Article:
Irish beef prices continued to climb over the past week, which is welcome news to farmers, as it helps offset some of the rising production costs.
It raises the question as to what is driving this increase and whether it can continue.
One of the biggest factors has been the decline in UK production in late 2021 continuing into 2022, with factory numbers down by 10% in January.
This has also coincided with the full return to normal trading, with food service and hospitality now out of all COVID-19 restrictions.
This is helping to drive demand in a sector where demand for Irish beef is particularly strong.
Similarly in retail, it was noted that Asda, which had intended going completely with British-only beef, had to relent and reintroduce Irish into its range.
Return of hospitality and food service
The Agriculture and Horticulture Development Board (AHDB) in the UK reported that while retail demand for beef was down in 2021 compared with 2020, it was still 4% ahead of levels in 2019.
This strong retail demand coincided with the UK producing its lowest volume of beef since 2015 at 886,000t, which is 5% lower than production in 2020.
The AHDB is forecasting a slight recovery for 2022, with increased slaughter later in the year leading to a 1% increase on the volume produced in 2021, but still well below 2020 production levels.
It is therefore unsurprising that 80% of UK beef imports over the past two years have come from Ireland
The UK is consistently a net importer of beef, irrespective of domestic production levels.
When there is particularly low UK production, the requirement for imports increases from 20% of beef consumed to 25% or even higher.
This is where Irish beef picks up the slack, as there is a similar product available through largely the same processors and can be delivered anywhere in the UK within 24 hours and all at a much lower price.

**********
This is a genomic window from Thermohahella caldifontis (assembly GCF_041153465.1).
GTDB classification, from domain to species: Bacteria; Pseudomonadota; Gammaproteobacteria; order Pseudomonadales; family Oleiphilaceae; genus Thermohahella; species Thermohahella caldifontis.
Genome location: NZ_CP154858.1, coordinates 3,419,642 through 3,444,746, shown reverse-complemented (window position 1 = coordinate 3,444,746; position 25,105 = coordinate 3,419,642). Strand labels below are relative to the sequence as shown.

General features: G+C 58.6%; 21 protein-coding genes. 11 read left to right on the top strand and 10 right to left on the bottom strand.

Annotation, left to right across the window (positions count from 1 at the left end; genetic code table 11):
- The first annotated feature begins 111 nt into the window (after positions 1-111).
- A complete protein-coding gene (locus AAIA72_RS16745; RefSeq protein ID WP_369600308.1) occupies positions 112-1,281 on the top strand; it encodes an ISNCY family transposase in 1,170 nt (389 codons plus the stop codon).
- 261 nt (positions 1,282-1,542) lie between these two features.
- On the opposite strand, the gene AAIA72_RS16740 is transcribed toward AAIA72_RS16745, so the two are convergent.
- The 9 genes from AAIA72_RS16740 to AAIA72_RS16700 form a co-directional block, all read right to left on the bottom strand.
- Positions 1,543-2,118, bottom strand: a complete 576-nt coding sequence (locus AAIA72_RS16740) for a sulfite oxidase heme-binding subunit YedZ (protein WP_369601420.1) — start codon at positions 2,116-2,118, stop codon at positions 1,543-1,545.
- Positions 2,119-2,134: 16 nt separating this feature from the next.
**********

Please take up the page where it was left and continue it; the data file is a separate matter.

It is therefore unsurprising that 80% of UK beef imports over the past two years have come from Ireland.
Ireland supplies same product for much lower price
The price differential remains a huge issue for Irish farmers. Even with current strong farmgate prices in Ireland, the UK R3 steer price remains the equivalent of 30c/kg higher than the Irish price and that is with VAT of 5.6% added to the Irish price.
The UK remains the most valuable beef market in Europe and with Ireland being so close with the same product, it is clear why this remains the main export market for Irish beef.
It will be interesting to observe if Irish closeness to the British market with a huge overlap of processors can push back against supplies from Australia and New Zealand whenever the trade deals with the UK come into effect, either later this year or early in 2023.
Australia is in the process of herd rebuilding and is forecast to have record beef exports in 2024.
While its focus to date has been Asian and North American markets, the trade deals will make it and New Zealand players in the British market.
No doubt, closeness and tradition will keep Irish beef in a strong position, but even if market share is held, price offerings from New Zealand and Australia will be used to negotiate Irish beef values down.
Australia has made no secret of the fact that it is targeting the Irish beef position as preferred import partner rather than looking to replace domestic UK production.